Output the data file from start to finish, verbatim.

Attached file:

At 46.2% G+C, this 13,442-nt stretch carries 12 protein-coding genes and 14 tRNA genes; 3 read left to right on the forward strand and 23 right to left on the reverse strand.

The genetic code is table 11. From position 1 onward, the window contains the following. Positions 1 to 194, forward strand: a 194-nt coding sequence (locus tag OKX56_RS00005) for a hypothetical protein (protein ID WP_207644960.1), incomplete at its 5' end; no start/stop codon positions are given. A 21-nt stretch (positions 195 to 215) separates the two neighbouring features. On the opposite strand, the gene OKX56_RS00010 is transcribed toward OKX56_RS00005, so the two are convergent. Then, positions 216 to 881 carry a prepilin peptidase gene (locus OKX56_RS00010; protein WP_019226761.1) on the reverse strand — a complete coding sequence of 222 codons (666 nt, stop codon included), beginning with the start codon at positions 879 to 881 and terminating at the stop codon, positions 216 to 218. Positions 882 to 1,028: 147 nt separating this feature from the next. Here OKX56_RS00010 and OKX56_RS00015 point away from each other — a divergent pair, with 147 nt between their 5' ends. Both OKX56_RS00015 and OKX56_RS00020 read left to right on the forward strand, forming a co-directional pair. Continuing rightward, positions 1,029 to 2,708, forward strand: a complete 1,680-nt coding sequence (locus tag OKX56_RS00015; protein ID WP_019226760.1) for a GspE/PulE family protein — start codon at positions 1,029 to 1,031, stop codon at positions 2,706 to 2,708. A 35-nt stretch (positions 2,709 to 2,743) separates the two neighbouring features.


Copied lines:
At 46.2% G+C, this 13,442-nt stretch carries 12 protein-coding genes and 14 tRNA genes; 3 read left to right on the forward strand and 23 right to left on the reverse strand.

The genetic code is table 11. From position 1 onward, the window contains the following. Positions 1 to 194, forward strand: a 194-nt coding sequence (locus tag OKX56_RS00005) for a hypothetical protein (protein ID WP_207644960.1), incomplete at its 5' end; no start/stop codon positions are given. A 21-nt stretch (positions 195 to 215) separates the two neighbouring features. On the opposite strand, the gene OKX56_RS00010 is transcribed toward OKX56_RS00005, so the two are convergent. Then, positions 216 to 881 carry a prepilin peptidase gene (locus OKX56_RS00010; protein WP_019226761.1) on the reverse strand — a complete coding sequence of 222 codons (666 nt, stop codon included), beginning with the start codon at positions 879 to 881 and terminating at the stop codon, positions 216 to 218. Positions 882 to 1,028: 147 nt separating this feature from the next. Here OKX56_RS00010 and OKX56_RS00015 point away from each other — a divergent pair, with 147 nt between their 5' ends. Both OKX56_RS00015 and OKX56_RS00020 read left to right on the forward strand, forming a co-directional pair. Continuing rightward, positions 1,029 to 2,708, forward strand: a complete 1,680-nt coding sequence (locus tag OKX56_RS00015; protein ID WP_019226760.1) for a GspE/PulE family protein — start codon at positions 1,029 to 1,031, stop codon at positions 2,706 to 2,708. A 35-nt stretch (positions 2,709 to 2,743) separates the two neighbouring features.